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Red Face When Exercising- Normal or Not?

Why Does My Face Turn Red When I Exercise?

Do you get a bright red face when exercising? You may even stay red and blotchy after exercise. Is this normal or does it mean you have rosacea, high blood pressure, or another medical condition? Is there anything that can be done to prevent facial flushing?

What causes a red face?

What causes a red face when you exercise?

When you exercise, blood flow increases to your skin making it look pink, red or blotchy.

This is one of the ways that the body helps lower it's temperature and it is completely normal.

However, some people, especially those with very light skin, get an extremely red face after exercise and it can last over an hour.

Why do I get red, blotchy skin after exercise?

Increased blood flow to the skin causes a red face.

A extremely red face that lasts along time after exercise may be rosacea.

Even if it not true rosacea, rosacea prescription medication that prevent dilation of the blood vessels can help prevent a red face when you exercise.

Ask your doctor about oxymetazoline.

Find a dermatologist or medical provider near you here.

Is my red face after exercising rosacea?

Rosacea is a skin disorder that is progressive when not treated.

If you have normal blood pressure and are healthy but your face gets very red when exercising, you may have rosacea. Learn more about rosacea in men here.


Getting on a soothing skin care routine will help. 

The first step is learning your Baumann Skin Type. If you are using the wrong skin care products, this can make your face get really red with exercise even if you do not have actual rosacea.


How to prevent a red face when working out?

I live in Miami where it is very hot so I am often asked by patients "How to keep my face from getting red when working out?" This can be especially troublesome problem when exercising outdoors.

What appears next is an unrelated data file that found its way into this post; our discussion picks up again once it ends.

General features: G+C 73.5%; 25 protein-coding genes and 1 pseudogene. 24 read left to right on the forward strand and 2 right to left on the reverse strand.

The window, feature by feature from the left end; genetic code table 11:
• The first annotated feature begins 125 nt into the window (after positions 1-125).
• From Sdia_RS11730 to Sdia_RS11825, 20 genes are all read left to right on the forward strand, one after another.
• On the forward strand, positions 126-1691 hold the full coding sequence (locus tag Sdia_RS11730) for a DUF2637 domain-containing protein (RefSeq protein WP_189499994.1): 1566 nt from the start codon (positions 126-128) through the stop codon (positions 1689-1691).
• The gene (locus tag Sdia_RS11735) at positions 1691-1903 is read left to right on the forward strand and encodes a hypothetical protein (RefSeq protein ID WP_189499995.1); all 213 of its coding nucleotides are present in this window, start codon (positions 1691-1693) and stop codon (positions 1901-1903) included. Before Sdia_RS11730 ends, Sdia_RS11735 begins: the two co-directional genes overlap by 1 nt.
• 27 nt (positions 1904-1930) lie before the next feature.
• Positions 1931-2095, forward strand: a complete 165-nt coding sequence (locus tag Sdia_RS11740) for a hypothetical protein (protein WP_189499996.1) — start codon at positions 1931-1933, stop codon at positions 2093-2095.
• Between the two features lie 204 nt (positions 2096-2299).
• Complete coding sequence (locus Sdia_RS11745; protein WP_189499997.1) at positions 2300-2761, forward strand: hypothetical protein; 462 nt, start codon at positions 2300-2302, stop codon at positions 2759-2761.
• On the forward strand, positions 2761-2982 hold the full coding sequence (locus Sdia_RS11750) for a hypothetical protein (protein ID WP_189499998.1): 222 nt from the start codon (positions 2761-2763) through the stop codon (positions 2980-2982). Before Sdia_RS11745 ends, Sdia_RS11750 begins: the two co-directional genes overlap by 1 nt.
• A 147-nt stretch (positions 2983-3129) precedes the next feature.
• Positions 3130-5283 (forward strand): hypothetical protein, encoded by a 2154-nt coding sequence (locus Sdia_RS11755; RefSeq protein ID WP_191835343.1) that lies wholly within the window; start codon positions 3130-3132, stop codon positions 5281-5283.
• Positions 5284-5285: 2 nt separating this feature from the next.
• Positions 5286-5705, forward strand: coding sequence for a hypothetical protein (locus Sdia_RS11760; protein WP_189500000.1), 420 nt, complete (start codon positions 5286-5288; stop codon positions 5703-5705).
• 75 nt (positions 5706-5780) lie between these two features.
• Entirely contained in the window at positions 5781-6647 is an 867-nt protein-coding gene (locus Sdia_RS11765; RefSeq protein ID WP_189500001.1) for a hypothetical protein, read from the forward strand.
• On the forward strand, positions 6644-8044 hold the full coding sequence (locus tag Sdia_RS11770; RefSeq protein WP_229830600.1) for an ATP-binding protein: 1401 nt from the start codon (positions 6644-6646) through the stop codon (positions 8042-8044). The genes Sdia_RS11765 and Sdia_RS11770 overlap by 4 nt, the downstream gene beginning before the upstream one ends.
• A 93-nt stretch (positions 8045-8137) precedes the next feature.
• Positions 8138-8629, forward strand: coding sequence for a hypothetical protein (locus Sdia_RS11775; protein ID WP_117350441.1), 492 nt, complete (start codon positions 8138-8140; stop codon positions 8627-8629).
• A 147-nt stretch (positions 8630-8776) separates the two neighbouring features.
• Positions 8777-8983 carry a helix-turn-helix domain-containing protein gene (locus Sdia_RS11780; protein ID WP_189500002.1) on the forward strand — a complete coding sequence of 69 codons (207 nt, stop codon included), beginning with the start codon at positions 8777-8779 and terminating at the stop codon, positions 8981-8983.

Here are some tips to help prevent a red face while running or exercising:

  • Avoid chemical sunscreens that can cause a skin rash when used in the sun (photoallergy)
  • Put ice in a metal water bottle so your beverage is really cold. You can roll the cold metal bottle on your face to cool it
  • Ask your doctor about a medication called Rhofade that helps shrink blood vessels on the face preventing redness when exercising. Apply it 2 - 4 hours before exercising for best results.
  • Eat lots of fruits and vegetables to stabilize your microbiome which plays a poorly understood role in rosacea
  • Eat salmon and flax seed oil for their anti-inflammatory properties
  • Use detergents such as Tide Free on the towels you use for your face when exercising
  • Avoid washing face with face wipes or alcohol pads
  • Avoid using hydroxyacids on your skin prior to exercise
  • Use a skin care routine for sensitive skin that matches your Baumann Skin Type

Baumann Skin Types

What chemicals in sunscreen should I avoid so I wont get a red face when exercising outside?

  • Avobenzone (Parsol)
  • Benzophenone
  • Butylmethoxydibenzoylmethane
  • Dibenzyl
  • Octocrylene
  • Oxybenzone

How to get rid of a red face after exercising?

The prescription medication for rosacea called Rhofade works by preventing blood vessels from dilating on the face.

If used regularly (on a daily basis) it can help prevent facial redness during and after exercise. It takes 2-4 hours to kick in so apply at least 2- 4 hours before exercising. Results last 12 hours so if you exercise first thing in the am, you can apply it before you go to bed so you are within the 12 hour window.